3.)"Unlike when it's settled by war when we know we're done for and we might never live tomorrow."
Did I mentioned anything about naval warfare? Nada.
And think for one moment. Those paramilitary ships (if they are/will be armed) could trash our navy in probably a week.
And read again post #165. I'm implying that Beijing stop their provocations and act responsively for once. They are what we could call big brother so they should act nicely first not pop balloons. The arms build up by some claimants other than the PRC are acceptable evidence that they are responding to provocations or preparing to respond to it or trying to lessen it by making their rivals see that they could sting back if stung and they should settle it peacefully. Even my country which still has insurgents to worry about is modernizing its territorial defense stuffs.
It seems my previous posts went over your head?
1. I did not mention naval war (read my previous posts properly). I said that China is exercising restrain by not deploying warships during stand-offs. They only deployed paramilitary ships. There is a difference, but I'm not sure you understand that.
2. It seems the point about mutual provocations
is lost on you? There is no such situation between Malaysia and China because there is no mutual provocation. As I have said in my previous posts, neutral observers have highlighted the situation of mutual provocations (tit-for-tat) that resulted in the current situation. But I suppose you choose to believe the reporting from your national media, which has obviously not reported any provocations from your country (for whatever reason).
3. You said other claimants have arms buildup is evidence that there are provocations by China. As far as I can see, Malaysia is also modernising (build up if you will) its military, but I don't see any provocations there.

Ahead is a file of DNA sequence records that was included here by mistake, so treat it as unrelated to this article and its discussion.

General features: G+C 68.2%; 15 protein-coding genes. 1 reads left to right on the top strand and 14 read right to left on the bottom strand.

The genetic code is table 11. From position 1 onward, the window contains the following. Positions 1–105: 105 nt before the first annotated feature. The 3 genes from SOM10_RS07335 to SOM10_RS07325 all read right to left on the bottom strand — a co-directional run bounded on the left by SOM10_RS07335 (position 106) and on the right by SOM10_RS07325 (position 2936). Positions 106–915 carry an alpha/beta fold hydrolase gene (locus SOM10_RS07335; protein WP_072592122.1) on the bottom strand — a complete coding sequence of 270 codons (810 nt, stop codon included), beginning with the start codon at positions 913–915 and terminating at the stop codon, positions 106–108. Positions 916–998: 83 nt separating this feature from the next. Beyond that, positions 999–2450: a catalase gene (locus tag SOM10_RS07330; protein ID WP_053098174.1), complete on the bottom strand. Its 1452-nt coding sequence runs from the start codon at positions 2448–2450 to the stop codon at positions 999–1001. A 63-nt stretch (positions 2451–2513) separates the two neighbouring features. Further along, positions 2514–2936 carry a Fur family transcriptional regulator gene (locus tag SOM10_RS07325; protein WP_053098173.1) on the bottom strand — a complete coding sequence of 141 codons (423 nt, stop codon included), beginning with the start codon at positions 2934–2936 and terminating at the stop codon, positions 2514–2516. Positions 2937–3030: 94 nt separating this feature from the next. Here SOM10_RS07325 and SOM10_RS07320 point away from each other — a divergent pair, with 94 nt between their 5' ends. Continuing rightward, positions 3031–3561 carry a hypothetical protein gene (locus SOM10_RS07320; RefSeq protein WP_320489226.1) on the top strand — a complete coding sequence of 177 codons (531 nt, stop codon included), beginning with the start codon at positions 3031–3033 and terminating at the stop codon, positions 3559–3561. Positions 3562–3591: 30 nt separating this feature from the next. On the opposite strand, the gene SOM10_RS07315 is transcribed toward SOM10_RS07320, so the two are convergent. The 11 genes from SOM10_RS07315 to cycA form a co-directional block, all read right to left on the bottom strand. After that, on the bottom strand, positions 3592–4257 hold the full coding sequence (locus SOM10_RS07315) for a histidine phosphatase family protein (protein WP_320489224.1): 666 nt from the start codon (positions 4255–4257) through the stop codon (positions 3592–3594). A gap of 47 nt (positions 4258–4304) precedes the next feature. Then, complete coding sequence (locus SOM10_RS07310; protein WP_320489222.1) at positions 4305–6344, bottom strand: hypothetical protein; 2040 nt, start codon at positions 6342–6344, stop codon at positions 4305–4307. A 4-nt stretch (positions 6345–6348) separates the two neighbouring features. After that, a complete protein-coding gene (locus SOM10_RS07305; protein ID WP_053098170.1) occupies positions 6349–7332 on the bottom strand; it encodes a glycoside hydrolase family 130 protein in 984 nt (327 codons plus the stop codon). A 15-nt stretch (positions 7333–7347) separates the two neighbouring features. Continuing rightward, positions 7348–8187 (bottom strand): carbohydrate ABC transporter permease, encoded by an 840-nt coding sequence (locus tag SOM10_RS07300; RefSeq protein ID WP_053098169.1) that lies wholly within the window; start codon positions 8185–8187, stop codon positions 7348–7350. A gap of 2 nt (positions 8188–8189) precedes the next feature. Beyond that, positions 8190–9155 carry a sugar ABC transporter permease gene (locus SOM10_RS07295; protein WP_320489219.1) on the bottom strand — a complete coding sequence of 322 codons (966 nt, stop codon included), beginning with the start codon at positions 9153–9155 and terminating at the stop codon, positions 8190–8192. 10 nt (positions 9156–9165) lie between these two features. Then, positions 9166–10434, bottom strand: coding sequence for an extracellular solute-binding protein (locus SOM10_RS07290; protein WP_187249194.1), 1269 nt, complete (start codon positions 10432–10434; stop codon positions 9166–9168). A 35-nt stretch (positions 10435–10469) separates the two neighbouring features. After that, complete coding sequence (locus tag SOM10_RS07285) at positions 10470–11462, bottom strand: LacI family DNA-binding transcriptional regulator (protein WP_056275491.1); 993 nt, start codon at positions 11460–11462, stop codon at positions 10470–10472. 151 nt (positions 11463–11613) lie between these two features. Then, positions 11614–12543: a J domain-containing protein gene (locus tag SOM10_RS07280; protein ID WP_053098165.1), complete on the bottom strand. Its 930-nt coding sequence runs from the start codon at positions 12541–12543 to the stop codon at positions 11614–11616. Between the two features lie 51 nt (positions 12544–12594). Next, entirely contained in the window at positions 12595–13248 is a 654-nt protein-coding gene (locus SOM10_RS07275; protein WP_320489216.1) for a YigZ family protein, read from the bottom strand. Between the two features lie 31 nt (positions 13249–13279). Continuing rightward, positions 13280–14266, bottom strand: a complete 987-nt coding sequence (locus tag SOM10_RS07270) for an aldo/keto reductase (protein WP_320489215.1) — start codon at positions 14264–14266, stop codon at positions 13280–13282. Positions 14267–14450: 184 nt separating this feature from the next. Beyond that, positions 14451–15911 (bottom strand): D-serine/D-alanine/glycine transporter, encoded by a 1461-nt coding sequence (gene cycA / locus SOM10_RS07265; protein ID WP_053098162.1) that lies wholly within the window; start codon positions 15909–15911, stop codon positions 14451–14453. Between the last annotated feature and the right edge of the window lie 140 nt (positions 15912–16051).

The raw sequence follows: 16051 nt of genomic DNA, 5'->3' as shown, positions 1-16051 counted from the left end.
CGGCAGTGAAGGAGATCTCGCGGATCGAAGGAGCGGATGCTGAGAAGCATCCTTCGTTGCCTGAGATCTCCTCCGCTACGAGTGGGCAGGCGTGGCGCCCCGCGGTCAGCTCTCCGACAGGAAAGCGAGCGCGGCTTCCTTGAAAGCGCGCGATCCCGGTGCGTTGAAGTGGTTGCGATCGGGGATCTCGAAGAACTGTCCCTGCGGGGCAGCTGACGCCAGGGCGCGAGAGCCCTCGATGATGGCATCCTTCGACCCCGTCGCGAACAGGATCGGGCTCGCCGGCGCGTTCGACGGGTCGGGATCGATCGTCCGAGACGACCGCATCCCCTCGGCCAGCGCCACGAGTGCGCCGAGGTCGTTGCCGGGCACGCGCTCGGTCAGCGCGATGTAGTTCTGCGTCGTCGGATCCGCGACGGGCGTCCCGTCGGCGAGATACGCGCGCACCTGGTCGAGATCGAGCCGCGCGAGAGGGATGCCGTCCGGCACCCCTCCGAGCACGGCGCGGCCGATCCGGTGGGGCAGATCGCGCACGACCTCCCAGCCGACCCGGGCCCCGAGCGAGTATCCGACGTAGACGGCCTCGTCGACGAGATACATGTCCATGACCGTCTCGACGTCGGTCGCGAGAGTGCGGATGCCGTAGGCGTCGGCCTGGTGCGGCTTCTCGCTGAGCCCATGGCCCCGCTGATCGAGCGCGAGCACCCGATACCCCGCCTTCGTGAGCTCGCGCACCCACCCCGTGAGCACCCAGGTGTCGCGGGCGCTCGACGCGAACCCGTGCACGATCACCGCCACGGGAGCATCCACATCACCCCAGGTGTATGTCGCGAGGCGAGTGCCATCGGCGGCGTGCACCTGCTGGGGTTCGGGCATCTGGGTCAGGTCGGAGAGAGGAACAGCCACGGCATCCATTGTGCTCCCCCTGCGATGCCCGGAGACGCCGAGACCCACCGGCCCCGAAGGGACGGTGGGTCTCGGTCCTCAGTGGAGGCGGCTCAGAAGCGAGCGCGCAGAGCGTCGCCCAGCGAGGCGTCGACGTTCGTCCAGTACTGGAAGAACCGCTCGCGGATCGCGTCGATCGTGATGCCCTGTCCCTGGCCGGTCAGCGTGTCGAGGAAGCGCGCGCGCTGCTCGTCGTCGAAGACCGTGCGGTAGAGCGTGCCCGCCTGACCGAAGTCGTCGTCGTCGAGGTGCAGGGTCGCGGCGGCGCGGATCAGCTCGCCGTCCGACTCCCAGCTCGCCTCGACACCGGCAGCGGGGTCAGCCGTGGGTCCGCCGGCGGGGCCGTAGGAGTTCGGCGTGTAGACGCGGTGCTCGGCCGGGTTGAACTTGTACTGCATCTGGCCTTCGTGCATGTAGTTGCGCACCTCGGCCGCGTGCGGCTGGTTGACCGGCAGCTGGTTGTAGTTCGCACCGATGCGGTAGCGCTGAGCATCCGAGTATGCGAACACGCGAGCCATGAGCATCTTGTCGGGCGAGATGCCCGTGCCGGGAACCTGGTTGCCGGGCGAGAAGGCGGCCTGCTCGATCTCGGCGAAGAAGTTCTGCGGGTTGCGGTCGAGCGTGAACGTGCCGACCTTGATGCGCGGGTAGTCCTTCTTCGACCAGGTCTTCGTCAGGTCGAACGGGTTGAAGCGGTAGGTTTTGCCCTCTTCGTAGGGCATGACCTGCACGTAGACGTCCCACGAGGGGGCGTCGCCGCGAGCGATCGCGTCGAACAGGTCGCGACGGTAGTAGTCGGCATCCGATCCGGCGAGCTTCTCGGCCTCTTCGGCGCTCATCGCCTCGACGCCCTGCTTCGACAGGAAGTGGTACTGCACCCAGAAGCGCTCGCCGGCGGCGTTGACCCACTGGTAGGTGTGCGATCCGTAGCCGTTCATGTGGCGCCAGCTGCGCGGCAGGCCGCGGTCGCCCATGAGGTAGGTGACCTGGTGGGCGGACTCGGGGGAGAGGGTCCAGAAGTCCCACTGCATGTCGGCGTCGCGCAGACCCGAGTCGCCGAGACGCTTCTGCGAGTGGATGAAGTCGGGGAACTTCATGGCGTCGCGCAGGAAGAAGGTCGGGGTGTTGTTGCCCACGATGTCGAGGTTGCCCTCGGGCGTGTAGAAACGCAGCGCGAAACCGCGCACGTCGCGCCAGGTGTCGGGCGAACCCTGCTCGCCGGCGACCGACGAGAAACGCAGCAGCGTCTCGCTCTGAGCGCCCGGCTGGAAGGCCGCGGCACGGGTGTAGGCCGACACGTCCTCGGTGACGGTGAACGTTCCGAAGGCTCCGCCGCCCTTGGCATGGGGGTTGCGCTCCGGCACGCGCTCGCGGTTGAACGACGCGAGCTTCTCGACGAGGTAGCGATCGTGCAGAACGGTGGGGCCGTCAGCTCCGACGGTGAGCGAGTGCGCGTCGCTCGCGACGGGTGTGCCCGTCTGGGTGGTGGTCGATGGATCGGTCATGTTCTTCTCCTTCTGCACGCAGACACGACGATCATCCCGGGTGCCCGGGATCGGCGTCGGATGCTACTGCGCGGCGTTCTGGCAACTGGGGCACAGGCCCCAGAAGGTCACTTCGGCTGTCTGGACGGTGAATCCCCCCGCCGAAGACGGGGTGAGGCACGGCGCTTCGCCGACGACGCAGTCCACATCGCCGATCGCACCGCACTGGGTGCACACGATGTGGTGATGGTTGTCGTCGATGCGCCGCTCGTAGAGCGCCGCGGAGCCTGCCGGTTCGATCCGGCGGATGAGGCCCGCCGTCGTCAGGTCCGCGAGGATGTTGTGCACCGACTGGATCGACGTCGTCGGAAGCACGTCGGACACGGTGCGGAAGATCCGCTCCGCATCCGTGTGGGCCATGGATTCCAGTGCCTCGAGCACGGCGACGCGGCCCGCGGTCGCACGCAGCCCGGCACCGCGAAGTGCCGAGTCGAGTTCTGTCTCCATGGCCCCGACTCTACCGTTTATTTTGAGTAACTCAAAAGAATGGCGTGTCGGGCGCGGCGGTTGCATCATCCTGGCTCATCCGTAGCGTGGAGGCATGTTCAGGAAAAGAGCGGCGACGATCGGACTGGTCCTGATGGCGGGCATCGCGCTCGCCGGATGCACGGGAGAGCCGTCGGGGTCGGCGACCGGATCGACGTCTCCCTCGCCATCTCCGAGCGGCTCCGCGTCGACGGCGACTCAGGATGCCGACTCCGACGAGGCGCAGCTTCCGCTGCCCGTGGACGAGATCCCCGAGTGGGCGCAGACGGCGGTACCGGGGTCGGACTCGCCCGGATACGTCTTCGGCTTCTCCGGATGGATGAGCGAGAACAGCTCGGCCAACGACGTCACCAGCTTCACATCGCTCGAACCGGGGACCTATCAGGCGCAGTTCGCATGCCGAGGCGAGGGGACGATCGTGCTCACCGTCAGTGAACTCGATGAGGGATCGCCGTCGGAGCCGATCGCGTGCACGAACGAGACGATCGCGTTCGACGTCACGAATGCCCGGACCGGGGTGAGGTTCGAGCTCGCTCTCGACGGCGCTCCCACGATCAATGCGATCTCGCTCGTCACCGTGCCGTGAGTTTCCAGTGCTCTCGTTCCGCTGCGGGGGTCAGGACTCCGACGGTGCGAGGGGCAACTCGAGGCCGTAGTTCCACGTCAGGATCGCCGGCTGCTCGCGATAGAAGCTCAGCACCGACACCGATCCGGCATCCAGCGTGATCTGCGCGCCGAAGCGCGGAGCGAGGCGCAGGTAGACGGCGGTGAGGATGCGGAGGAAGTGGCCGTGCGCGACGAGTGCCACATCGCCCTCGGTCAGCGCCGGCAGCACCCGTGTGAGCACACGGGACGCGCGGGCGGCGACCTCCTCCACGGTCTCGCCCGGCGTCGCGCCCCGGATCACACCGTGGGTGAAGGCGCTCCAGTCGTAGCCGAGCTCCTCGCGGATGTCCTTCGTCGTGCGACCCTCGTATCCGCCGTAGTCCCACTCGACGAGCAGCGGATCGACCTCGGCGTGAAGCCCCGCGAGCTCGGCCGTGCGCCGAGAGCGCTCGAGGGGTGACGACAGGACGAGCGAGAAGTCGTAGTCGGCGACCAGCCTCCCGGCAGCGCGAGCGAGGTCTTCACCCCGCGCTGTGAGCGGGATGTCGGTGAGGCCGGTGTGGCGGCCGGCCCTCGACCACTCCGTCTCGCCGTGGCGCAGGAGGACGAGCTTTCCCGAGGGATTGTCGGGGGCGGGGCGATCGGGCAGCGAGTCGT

4. You expect China (Big Brother) to "act nicely". Does this apply if other claimants are acting nastily?
Concerning the first, Japan has a say on that since the PRC could hypothetically strangle Japan when they cut that off.
The economic life-blood of South Korea (in addition to Japan's) run through the South China Sea. Any attempt to strangle it could theoretically lead to a retaliation by cutting the sea lanes somewhere else to strangle China's economy (say the Malacca Straits or Indian Ocean).
Then for the boldface: Kudos to the PRC. What I could see is the opposite. US allies are leaning more and more towards the US as counterbalance. A former enemy of the US is warming up to them. Just a little bit more and Beijing MAY find itself surrounded by angry snarling countries backed by the US.
China isn't USSR. USSR and its allies economy are not linked to the economy. China's is. And China is currently the world's 2nd largest economy that provides a lot of manufactured goods to the rest of the world (including a vast majority of the world's consumer electronics such as the iPhone).
All these economies are inter-twined and any conflict will be so costly that it will probably make the Great Depression look like child's play.
The thing with the article you posted is that, the Chinese media spun it like there are Philippine Vessels near the main island of Hainan.
Anyway, I believe the Philippines have invited the Chinese government to go to the UN and/or go to court. The Chinese simply refuse and say it's an internal matter.
I believe the Chinese article consider all the disputed areas a belonging to Hainan. Hence the impression that foreign fishing vessels went near to Hainan.
The Philippines did indeed want ICJ to arbitrate. Personally, its just as well that didn't happen as I'm not so sure they had a really good case for all of their claims.
My reply was to the statement about the US Navy 7th fleet being capable of somehow reigning the SCS.
That is an interesting assumption. Do you know how many submarines the PLA Navy have?